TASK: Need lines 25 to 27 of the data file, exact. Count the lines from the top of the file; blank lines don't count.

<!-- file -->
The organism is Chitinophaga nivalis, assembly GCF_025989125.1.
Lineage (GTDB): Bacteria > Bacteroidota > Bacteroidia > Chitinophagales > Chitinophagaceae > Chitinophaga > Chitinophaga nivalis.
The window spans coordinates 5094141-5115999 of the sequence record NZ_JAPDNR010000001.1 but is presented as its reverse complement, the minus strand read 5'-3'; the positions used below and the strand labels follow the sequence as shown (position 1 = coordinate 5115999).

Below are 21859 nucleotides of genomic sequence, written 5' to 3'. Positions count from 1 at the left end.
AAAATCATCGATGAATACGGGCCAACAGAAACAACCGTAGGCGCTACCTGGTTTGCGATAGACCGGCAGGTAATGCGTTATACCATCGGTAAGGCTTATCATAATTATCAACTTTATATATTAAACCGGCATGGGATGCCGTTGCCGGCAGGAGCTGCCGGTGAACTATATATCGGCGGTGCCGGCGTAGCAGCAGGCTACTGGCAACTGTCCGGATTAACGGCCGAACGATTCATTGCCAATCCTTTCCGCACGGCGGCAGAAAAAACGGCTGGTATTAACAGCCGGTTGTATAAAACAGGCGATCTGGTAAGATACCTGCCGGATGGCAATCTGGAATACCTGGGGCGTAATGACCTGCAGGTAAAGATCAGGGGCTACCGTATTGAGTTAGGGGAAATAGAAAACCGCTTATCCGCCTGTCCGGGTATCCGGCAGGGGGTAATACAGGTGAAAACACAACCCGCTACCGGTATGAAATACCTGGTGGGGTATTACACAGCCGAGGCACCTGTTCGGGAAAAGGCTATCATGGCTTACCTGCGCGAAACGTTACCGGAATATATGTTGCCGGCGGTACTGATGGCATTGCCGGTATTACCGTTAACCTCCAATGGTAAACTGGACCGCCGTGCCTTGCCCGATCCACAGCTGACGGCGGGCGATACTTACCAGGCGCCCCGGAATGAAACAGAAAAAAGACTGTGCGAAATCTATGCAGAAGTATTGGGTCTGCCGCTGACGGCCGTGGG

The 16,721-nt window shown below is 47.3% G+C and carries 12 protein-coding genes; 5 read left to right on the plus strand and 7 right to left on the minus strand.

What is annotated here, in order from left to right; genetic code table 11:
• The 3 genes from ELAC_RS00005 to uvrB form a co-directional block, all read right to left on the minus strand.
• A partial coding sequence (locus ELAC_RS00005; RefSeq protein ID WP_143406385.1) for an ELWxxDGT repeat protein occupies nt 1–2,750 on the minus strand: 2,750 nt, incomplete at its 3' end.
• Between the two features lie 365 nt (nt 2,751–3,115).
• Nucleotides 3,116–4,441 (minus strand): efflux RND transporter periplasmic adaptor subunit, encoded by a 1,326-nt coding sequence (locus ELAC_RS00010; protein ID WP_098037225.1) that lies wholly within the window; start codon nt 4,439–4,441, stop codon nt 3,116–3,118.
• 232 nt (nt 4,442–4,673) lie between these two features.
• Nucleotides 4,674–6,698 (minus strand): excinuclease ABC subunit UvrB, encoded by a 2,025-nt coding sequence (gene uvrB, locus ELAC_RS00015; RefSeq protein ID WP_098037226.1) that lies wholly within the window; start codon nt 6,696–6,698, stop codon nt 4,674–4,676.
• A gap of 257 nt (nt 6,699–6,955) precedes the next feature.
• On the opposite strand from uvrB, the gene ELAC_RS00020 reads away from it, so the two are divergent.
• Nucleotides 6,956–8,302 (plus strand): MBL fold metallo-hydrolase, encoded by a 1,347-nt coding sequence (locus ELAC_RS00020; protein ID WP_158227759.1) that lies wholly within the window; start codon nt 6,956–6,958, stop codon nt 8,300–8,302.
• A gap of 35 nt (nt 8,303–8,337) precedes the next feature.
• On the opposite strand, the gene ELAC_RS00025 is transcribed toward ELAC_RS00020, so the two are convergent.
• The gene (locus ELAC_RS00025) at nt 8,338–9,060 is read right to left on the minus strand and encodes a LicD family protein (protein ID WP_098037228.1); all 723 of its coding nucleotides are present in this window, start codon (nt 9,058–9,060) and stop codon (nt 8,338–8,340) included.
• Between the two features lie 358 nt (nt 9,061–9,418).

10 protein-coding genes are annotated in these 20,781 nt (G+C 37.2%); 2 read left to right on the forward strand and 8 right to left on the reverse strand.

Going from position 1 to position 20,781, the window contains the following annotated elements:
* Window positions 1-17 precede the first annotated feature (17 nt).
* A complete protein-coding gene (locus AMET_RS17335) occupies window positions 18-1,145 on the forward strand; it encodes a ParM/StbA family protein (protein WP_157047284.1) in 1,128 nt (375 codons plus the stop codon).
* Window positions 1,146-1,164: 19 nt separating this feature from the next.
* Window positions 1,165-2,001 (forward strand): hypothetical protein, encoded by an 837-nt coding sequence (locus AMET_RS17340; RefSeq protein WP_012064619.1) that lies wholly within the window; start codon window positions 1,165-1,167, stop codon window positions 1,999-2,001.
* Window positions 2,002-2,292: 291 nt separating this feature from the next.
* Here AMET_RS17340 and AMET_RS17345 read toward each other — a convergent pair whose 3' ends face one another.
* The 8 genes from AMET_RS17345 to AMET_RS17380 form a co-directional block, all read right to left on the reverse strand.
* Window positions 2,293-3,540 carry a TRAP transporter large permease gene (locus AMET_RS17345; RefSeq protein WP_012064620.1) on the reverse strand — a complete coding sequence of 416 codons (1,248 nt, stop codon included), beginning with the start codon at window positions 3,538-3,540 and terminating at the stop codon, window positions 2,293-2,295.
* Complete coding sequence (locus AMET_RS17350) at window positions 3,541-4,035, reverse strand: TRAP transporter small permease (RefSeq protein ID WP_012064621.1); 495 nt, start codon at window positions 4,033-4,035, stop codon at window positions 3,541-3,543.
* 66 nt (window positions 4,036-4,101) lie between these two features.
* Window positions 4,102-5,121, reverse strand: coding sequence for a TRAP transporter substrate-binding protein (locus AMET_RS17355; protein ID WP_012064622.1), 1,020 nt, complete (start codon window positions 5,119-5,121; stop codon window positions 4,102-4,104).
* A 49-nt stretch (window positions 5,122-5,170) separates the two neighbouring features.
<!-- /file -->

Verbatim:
* Window positions 1,146-1,164: 19 nt separating this feature from the next.
* Window positions 1,165-2,001 (forward strand): hypothetical protein, encoded by an 837-nt coding sequence (locus AMET_RS17340; RefSeq protein WP_012064619.1) that lies wholly within the window; start codon window positions 1,165-1,167, stop codon window positions 1,999-2,001.
* Window positions 2,002-2,292: 291 nt separating this feature from the next.